- Drought is a matter of life and death for subsistence farmers. In the US it means not only that food prices here will jump by around 5%; it also limits the availability of vital commodities like corn and soybean internationally.
- Our researchers are looking at innovative ways to redistribute risk; at financial insurance approaches to reduce the impact of drought; and are leading development of cyber-infrastructure to enhance access to data critical to managing water
- Again the need for evidence to do better challenges research. How to cope with ever-scarcer water matters here, nationally and internationally. Yet adaptation to a changing climate is insufficient and our understanding of how to adapt is inadequate.
What about empowering women?
- The average woman in rural Africa will spend a quarter of today collecting and carrying water.
- Globally girls lag boys in achieving educational targets and the lack of water is a major cause. Girls miss school when, like their mothers, they shoulder the burden of collecting water. They are also absent, and drop-out early, for the lack of privacy and security – a toilet – for menstrual hygiene.
- UNC researchers are exploring the practical implications of the recent recognition of the human right to water and sanitation – what it means, what it’s made of, how to measure compliance with it and how to support its implementation.
- Again, basic questions remain unanswered. Evidence suggests that water planning and management are more effective and efficient when women are involved; and confirms that often they are not. But how to enable and secure this remains unclear.
Secretary of State Clinton also referred to national security. She reiterated at the UN General Assembly that water is now fundamental to peace and security. A National Intelligence Council report, prepared during her leadership, reached worrying conclusions:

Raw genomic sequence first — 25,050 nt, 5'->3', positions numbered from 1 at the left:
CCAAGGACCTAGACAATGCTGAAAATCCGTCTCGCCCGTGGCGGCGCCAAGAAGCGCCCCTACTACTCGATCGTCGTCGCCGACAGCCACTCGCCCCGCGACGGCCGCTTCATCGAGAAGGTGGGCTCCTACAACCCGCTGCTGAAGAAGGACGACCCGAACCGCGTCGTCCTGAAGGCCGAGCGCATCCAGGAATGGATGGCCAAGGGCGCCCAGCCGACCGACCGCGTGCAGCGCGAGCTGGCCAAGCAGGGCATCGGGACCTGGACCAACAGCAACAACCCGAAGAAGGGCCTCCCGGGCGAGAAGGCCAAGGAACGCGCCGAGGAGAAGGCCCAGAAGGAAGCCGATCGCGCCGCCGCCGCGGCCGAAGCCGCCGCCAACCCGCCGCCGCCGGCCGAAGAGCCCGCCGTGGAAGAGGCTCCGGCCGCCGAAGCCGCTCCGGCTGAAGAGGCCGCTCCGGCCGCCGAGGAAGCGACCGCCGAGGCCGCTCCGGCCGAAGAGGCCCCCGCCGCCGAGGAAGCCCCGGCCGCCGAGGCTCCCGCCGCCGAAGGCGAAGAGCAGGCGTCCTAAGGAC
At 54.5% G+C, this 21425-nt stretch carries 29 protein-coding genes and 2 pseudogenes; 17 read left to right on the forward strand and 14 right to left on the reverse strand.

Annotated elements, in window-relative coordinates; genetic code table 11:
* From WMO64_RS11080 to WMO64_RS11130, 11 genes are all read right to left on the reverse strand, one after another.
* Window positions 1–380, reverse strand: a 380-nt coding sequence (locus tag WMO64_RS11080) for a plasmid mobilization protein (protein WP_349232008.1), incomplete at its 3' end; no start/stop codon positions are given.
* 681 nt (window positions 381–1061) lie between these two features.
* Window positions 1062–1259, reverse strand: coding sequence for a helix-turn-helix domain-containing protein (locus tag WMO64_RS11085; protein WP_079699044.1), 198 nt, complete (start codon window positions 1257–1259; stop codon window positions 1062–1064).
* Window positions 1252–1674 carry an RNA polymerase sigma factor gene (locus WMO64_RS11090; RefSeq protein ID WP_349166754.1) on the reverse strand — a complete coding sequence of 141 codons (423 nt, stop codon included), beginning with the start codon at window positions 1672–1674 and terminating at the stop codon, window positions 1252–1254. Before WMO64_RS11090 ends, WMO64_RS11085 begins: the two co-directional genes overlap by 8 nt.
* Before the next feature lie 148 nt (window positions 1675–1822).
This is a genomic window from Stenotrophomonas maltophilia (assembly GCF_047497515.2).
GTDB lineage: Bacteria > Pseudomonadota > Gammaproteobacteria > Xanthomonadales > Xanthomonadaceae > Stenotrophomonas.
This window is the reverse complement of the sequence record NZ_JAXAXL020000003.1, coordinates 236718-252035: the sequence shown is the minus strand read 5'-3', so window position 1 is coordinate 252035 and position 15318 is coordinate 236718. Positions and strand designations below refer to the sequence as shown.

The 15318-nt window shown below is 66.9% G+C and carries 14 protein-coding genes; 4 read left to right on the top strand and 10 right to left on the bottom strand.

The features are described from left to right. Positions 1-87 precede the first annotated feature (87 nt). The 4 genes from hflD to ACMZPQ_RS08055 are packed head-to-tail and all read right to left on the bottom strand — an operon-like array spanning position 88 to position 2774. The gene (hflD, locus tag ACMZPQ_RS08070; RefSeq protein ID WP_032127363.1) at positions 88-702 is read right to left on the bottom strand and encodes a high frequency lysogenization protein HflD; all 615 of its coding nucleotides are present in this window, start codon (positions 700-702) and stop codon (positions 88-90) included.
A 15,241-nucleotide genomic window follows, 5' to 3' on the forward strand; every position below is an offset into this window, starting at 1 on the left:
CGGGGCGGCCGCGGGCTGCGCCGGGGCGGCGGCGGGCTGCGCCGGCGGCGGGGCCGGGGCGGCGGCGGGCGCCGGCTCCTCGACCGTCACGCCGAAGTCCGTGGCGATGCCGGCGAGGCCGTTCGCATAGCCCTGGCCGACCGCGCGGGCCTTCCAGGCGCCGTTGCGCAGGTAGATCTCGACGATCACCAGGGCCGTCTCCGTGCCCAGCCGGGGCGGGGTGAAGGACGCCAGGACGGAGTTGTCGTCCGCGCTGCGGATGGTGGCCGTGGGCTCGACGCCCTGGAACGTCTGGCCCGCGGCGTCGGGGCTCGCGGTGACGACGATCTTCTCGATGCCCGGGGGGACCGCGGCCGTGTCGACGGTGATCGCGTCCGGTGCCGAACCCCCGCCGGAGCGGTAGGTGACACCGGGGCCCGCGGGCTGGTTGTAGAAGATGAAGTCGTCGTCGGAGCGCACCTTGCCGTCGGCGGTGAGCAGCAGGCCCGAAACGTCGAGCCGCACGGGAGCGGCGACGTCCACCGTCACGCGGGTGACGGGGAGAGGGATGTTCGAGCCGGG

- that water-related problems would lead to instability of countries that, combined with other factors may lead to country failures;
- that, while war between countries was unlikely, water may increasingly be used in terrorism and inter- or intra-country leverage and conflict;
- that depletion of groundwater for irrigation by over-pumping - in areas like the Middle East and western US, combined with climate change, would stress national and global food markets; and
- that water shortages and pollution would adversely affect the economic performance of countries by impacting energy generation, manufacturing and resource extraction.
- Sounds bad doesn’t it?
- But the report went on to conclude that improved water management provides opportunities to cope with these concerns.
- I can barely imagine a more wide ranging and influential research agenda. Understanding of every single one of those challenges and opportunities is insufficient.
Finally protecting environment is perhaps so linked to water that it needs no explanation
- Water is fundamental to ecosystems of which we are part and on which we depend.
- Those ecosystems have value: in biodiversity and conservation; through their natural beauty and enhancement of our quality of life; by supporting industries like tourism and fishery; and through the natural treatment services they provide for the wastes we pour into them.
- Here and abroad those ecosystems – and the services they provide us – are threatened:
- Lake Victoria, the third largest lake in the world, has been diminished by population growth, invasive species, agricultural runoff, and industrial effluents; undermining subsistence fishery, degrading its natural beauty, and leading to the extinction of half the cichlid fish species that once existed.
- Here in North Carolina: climate change may affect the future of the Outer Banks; while responding to energy demands brings the potential impacts of fracking to freshwaters and of off-shore drilling to coastal waters.